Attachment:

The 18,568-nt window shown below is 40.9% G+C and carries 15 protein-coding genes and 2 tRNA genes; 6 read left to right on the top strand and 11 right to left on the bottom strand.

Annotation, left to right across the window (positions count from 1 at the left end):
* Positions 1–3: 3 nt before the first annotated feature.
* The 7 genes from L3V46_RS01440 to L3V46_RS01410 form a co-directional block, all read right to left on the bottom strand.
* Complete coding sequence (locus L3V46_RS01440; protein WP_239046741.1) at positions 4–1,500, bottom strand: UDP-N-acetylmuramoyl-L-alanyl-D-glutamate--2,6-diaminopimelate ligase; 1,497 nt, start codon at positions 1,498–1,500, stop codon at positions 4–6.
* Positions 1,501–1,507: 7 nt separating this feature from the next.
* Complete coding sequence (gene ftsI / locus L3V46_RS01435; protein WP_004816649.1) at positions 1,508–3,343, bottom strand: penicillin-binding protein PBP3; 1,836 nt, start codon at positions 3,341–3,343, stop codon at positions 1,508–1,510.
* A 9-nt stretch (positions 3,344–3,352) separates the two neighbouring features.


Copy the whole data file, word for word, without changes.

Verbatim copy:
The 18,568-nt window shown below is 40.9% G+C and carries 15 protein-coding genes and 2 tRNA genes; 6 read left to right on the top strand and 11 right to left on the bottom strand.

Annotation, left to right across the window (positions count from 1 at the left end):
* Positions 1–3: 3 nt before the first annotated feature.
* The 7 genes from L3V46_RS01440 to L3V46_RS01410 form a co-directional block, all read right to left on the bottom strand.
* Complete coding sequence (locus L3V46_RS01440; protein WP_239046741.1) at positions 4–1,500, bottom strand: UDP-N-acetylmuramoyl-L-alanyl-D-glutamate--2,6-diaminopimelate ligase; 1,497 nt, start codon at positions 1,498–1,500, stop codon at positions 4–6.
* Positions 1,501–1,507: 7 nt separating this feature from the next.
* Complete coding sequence (gene ftsI / locus L3V46_RS01435; protein WP_004816649.1) at positions 1,508–3,343, bottom strand: penicillin-binding protein PBP3; 1,836 nt, start codon at positions 3,341–3,343, stop codon at positions 1,508–1,510.
* A 9-nt stretch (positions 3,344–3,352) separates the two neighbouring features.